This is Marny's story, not mine. He had a hammer in his hand at the time and a tack between his teeth.
"Going to hang Fiddles right under the old fellow's head," he burst out. "That's where he belongs. I'd have given a ten-acre if he could have drawn a bead on that elk himself. Fiddles behind a .44 Winchester and that old buck browsing to windward"—and he nodded at the elk's head—"would have made the village Mayor sit up and think. What a picturesque liar you are, Fiddles"—here the point of the tack was pressed into the plaster with Marny's fat thumb—"and what a good-for-nothing, breezy, lovable vagabond"—(Bang! Bang! Hammer at play now)—"you could be when you tried. There!"
Marny stepped back and took in the stuffed head and wide-branched antlers of the magnificent elk (five feet six from skull to tips) and the small, partly faded miniature of a young man in a student cap and high-collared coat.
I waited and let him run on. It is never wise to interrupt Marny. He will lose the thread of his talk if you do, and though he starts off immediately on another lead, and one, perhaps equally graphic, he has left you suspended in mid-air so far as the tale you were getting interested in is concerned. Who Fiddles was and why his Honor the Mayor should sit up and think; why, too, the miniature of the young man—and he was young and remarkably good-looking, as I well knew, having seen the picture many times before on his mantel—should now be suspended below the elk's head, would come out in time if I loosened my ear-flaps and buttoned up my tongue, but not if I reversed the operation.
"Ah, you young fraud," he went on—the position of both head and miniature pleased him now—"do you remember the time I hauled you out from under the table when the hucksters were making a door-mat of your back; and the time I washed you off at the pump, and what you said to the gendarme, and—No, you never remembered anything. You'd rather sprawl out on the grass, or make eyes at Gretchen or the landlady—fifty, if she was a day—maybe fifty-five, and yet she fell in love" (this last was addressed directly to me; it had been reminiscent before that, fired at the ceiling, at the hangings in his sumptuous studio, or the fire crackling oil the hearth), "fell in love with that tramp—a boy of twenty-two,'mind you—Ah! but what a rounder he was! Such a trim, well-knit figure; so light and nimble on his feet; such a pair of eyes in his head, leaking tears one minute and flashing hate the next. And his mouth! I tried, but I couldn't paint it—nobody could—so I did his profile; one of those curving, seductive mouths you sometimes see on a man, that quivers when he smiles, the teeth gleaming between the moist lips."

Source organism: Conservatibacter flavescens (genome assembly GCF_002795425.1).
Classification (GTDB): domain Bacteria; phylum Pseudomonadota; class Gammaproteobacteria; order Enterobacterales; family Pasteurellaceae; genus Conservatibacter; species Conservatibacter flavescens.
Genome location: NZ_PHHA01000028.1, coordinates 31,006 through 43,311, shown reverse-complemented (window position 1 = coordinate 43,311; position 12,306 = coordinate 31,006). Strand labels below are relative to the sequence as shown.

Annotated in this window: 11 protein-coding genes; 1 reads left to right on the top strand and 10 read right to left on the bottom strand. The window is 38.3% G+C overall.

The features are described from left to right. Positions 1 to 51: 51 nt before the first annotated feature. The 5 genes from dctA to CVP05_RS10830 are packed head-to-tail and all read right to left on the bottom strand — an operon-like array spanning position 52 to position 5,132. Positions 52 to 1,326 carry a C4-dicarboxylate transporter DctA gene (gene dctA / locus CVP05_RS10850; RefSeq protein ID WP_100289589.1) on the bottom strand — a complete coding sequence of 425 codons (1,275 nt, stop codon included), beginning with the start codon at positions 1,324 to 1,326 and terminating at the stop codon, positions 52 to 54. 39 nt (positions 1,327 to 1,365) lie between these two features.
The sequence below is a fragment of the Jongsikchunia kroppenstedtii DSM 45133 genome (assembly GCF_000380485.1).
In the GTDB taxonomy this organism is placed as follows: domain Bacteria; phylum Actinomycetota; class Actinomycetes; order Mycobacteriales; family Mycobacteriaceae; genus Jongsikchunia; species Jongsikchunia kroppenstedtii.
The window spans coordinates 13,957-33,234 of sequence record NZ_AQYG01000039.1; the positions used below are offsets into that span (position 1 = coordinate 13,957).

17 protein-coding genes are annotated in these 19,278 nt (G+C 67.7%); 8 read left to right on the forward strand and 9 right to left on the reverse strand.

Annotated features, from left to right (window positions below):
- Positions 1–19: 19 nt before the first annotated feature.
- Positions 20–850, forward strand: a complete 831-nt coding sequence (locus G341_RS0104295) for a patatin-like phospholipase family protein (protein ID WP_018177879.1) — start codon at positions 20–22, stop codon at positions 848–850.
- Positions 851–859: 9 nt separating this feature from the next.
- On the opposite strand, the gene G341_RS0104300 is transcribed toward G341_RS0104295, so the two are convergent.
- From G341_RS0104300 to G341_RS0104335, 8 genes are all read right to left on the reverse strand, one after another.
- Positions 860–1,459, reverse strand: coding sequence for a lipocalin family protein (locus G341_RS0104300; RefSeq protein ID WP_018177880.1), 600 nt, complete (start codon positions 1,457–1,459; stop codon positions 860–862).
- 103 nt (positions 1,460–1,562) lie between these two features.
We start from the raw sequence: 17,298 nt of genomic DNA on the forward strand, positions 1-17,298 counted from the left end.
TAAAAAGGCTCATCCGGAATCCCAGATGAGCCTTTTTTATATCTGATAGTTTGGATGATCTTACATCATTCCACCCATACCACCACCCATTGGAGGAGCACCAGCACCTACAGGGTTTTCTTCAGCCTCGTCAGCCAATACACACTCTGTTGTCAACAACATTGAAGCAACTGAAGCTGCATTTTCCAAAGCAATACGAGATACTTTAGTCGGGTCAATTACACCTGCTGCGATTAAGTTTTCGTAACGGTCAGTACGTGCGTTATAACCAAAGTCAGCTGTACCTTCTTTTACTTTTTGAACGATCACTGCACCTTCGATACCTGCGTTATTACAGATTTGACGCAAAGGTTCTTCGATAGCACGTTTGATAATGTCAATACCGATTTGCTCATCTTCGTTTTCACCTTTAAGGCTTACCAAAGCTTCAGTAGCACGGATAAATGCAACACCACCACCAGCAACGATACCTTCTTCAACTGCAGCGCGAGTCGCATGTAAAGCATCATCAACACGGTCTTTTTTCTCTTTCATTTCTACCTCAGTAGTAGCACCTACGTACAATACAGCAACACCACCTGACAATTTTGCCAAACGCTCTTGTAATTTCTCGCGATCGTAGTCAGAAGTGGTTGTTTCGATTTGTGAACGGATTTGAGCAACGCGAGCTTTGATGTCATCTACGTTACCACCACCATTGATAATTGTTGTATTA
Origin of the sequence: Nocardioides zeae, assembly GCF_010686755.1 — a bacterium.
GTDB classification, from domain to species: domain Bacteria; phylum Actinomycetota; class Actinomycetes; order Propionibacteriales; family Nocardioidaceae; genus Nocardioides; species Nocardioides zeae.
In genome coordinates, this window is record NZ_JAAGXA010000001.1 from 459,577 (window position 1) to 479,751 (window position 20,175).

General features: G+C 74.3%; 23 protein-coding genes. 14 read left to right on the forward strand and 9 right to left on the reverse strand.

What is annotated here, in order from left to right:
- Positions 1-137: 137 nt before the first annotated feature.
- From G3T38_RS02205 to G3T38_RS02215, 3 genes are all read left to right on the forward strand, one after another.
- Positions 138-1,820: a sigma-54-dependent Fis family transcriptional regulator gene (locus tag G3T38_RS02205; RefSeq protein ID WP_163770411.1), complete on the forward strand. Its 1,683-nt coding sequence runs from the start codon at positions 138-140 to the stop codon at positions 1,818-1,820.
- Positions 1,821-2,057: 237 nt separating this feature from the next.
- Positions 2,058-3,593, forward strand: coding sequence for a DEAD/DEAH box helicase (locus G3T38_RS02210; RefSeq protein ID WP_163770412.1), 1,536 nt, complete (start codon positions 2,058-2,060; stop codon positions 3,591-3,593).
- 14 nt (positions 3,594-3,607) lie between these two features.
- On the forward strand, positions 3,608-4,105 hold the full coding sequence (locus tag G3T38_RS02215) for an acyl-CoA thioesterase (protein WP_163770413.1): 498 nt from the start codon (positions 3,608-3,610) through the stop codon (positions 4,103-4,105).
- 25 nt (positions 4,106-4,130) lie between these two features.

I had lassoed a chair with my foot by this time, had dragged it nearer the fire, and had settled myself in another.
"Funny name, though for a German," I remarked carelessly—quite as if the fellow's patronymic had already formed part of the discussion.
"Had to call him something for short," Marny retorted. "Feudels-Shimmer was what they called him in Rosengarten—Wilhelm Feudels-Shimmer....